Quote of the Day: Now, the Star-Belly Sneetches had bellies with stars. The Plain-Belly Sneetches had none upon thars. Those stars weren’t so big. They were really so small. You might think such a thing wouldn’t matter at all.
Thus begins Theodor Seuss Geisel (Dr. Seuss) in his social satire children’s book, The Sneetches. The Children’s Theatre Company in Minneapolis, MN has the honor and distinction of gaining the rights to develop this famous story into a musical stage production. It is premiering now on their stage. Philip Dawkins wrote the book and lyrics. David Mallamud wrote the music, and Artistic Director of CTC, Peter C. Brosius directed this bright and amazing production. What a thrill to be the first audience to experience this work.
Theodor Geisel, born on March 2, 1904, was in high school during WWI, and wrote political satire cartoons through the the 1940’s and WWII, supporting President Roosevelt. His children’s books speak of social and environmental concerns, racial inequality, world dominance, and learning how to build community by facing your fears and learning how we’re more the same than different.
My four sons often chose a Dr. Seuss book for bedtime stories, enjoying the rhyme and rhythm to the text, the clever illustrations, and the characters who had a few things to learn. They especially liked it when their dad read Yertle the Turtle with his deep voice, and just a hint of sarcasm. And, who can forget the two stubborn Zax who stood firm in their tracks, while the world built up and moved around them? My sister Nancy does the best reading of Too Many Daves.
For me, it was The Sneetches who gave my heart pause. Why were those stars so important? How did they make one Sneetch superior to the other? Why are lines drawn in the sand, never to be crossed by either party, lest the whole world and its ideologies collapse? The creators of the new musical have captured those themes and brought out the emotion of those lines, that could have been walls, and who has the courage to cross, and question, them. Naturally, it takes a child.
Standlee (Natalie Tran) is the most delightfully, spirited, rebellious little Sneetch. She’s part of the Haves, but is still not fitting in. She wanders over to the Have-Nots and challenges the unsuspecting Diggitch (Reed Sigmund) interrupting his drudgery of painting green stars on yellow beach balls (a little like Boo in Monsters Inc.). Standlee points out that he has all those bright beach balls. She needs someone to play catch with, and he’s in need of some fun. She pulls at his heartstrings when she talks about how lonely and friendless she is. Of course, their friendship is discovered and pandemonium ensues.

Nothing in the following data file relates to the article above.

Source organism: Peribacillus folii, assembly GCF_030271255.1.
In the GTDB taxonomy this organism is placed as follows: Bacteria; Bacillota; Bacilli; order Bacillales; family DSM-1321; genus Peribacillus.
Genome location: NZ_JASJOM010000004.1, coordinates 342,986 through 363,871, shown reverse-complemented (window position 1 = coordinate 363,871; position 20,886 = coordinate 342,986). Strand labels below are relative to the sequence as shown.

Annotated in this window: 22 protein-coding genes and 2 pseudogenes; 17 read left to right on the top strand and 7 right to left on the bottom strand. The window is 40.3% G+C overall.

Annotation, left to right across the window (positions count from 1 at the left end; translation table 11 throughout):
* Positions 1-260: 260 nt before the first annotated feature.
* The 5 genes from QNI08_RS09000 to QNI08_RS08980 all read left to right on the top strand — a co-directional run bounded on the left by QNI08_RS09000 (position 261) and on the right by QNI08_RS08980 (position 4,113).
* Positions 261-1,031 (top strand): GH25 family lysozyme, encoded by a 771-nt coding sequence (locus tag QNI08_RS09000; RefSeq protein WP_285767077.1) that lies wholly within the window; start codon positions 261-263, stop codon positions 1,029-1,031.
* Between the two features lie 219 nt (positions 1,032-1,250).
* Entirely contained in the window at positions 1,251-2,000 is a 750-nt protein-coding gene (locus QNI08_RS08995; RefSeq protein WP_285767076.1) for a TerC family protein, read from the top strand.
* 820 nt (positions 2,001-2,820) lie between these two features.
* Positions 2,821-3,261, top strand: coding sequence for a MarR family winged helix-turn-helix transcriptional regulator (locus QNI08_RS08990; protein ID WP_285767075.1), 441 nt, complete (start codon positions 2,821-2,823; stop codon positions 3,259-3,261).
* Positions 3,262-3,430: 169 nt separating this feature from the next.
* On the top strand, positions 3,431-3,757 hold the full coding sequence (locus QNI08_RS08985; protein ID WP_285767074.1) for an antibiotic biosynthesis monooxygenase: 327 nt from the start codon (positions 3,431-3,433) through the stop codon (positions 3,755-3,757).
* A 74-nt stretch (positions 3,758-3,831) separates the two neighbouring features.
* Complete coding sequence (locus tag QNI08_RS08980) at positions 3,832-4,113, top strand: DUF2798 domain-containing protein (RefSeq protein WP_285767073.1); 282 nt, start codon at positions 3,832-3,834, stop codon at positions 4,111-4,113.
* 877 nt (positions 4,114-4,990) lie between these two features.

Enter the crafty salesman Sylvester McMonkey McBean (Bradley Greenwald) and his amazing Star-on/Star-off machine. His song reminded me of when Professor Harold Hill comes to Iowa and announces “There’s trouble, right here in River City.” He convinces the Plain-Belly Sneetches that he has the answer. They pay money to get stars upon thars. Then, the Star-Bellies want clearer distinction, so they get their stars removed. After several bouts of “Off again! On again! In again! Out again! Through the machines they raced round and about again, Changing their stars every minute or two,” and all the while the price going up, Standlee stops and announces, “Everyone’s the same, whether they have stars or not.”
While Sylvester McMonkey McBean drives away covered in money, he declares, “You can’t teach a Sneetch.” Showing understanding for people who might appear different takes courage and compassion. It takes a willingness to cross the line, tear it up if need be, smile and shake hands. What’s needed is a change of heart, not stars, to erase those lines in the sand.
The Sneetches at the Children’s Theatre Company in Minneapolis is fantasical, satirical, relevant, and bright! Dean Holt plays the Beachwatcher who reminded me a bit of Big Brother, always watching. (I’m currently listening to the audio of 1984, made even more chilling by the exceptional narration by Simon Prebble.) Both Orwell and Geisel had plenty of commentary on society, war, and oppression. While you are aware of those themes in this production, you also get what the Children’s Theater does best, heart, compassion, and wisdom that is lead by the sweet actions of a child.
You can see The Sneetches at The Children’s Theatre Company through March 26, 2017.
Here’s a link to a video that one of our Twin Cities Theater Bloggers, Kendra (Artfully Engaging) shot in a behind-the-scenes tour at the Children’s Theater Company. Something about building a wall seemed too far-fetched…hmmm.
Go. Create. Inspire!
Journaling Prompt: Do you need a better understanding of a group of people? Who are they? What are some things that make you the same?